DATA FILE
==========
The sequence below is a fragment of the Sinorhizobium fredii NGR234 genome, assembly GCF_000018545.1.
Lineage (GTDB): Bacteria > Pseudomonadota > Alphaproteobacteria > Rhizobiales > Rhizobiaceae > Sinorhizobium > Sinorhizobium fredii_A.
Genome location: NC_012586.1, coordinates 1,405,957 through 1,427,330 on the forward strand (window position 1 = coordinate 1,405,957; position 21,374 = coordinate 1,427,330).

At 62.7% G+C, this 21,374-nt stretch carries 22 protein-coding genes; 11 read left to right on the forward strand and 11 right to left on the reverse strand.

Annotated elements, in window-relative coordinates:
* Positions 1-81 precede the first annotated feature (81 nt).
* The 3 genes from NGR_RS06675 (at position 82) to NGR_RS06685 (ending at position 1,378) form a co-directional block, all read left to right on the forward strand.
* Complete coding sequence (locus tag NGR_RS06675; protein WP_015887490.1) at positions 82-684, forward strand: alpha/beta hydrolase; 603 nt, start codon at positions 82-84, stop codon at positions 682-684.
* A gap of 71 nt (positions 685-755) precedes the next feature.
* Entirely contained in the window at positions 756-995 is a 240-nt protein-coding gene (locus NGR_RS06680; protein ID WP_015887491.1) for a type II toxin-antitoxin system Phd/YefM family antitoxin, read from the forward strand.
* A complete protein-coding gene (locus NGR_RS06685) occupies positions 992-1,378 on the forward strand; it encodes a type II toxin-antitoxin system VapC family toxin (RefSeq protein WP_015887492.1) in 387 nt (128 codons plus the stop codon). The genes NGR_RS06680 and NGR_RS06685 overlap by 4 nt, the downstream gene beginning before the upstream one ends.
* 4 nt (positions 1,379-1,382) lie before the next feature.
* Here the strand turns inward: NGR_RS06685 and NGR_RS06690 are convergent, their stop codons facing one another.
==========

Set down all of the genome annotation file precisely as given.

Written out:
The sequence below is a fragment of the Sinorhizobium fredii NGR234 genome, assembly GCF_000018545.1.
Lineage (GTDB): Bacteria > Pseudomonadota > Alphaproteobacteria > Rhizobiales > Rhizobiaceae > Sinorhizobium > Sinorhizobium fredii_A.
Genome location: NC_012586.1, coordinates 1,405,957 through 1,427,330 on the forward strand (window position 1 = coordinate 1,405,957; position 21,374 = coordinate 1,427,330).

At 62.7% G+C, this 21,374-nt stretch carries 22 protein-coding genes; 11 read left to right on the forward strand and 11 right to left on the reverse strand.

Annotated elements, in window-relative coordinates:
* Positions 1-81 precede the first annotated feature (81 nt).
* The 3 genes from NGR_RS06675 (at position 82) to NGR_RS06685 (ending at position 1,378) form a co-directional block, all read left to right on the forward strand.
* Complete coding sequence (locus tag NGR_RS06675; protein WP_015887490.1) at positions 82-684, forward strand: alpha/beta hydrolase; 603 nt, start codon at positions 82-84, stop codon at positions 682-684.
* A gap of 71 nt (positions 685-755) precedes the next feature.
* Entirely contained in the window at positions 756-995 is a 240-nt protein-coding gene (locus NGR_RS06680; protein ID WP_015887491.1) for a type II toxin-antitoxin system Phd/YefM family antitoxin, read from the forward strand.
* A complete protein-coding gene (locus NGR_RS06685) occupies positions 992-1,378 on the forward strand; it encodes a type II toxin-antitoxin system VapC family toxin (RefSeq protein WP_015887492.1) in 387 nt (128 codons plus the stop codon). The genes NGR_RS06680 and NGR_RS06685 overlap by 4 nt, the downstream gene beginning before the upstream one ends.
* 4 nt (positions 1,379-1,382) lie before the next feature.
* Here the strand turns inward: NGR_RS06685 and NGR_RS06690 are convergent, their stop codons facing one another.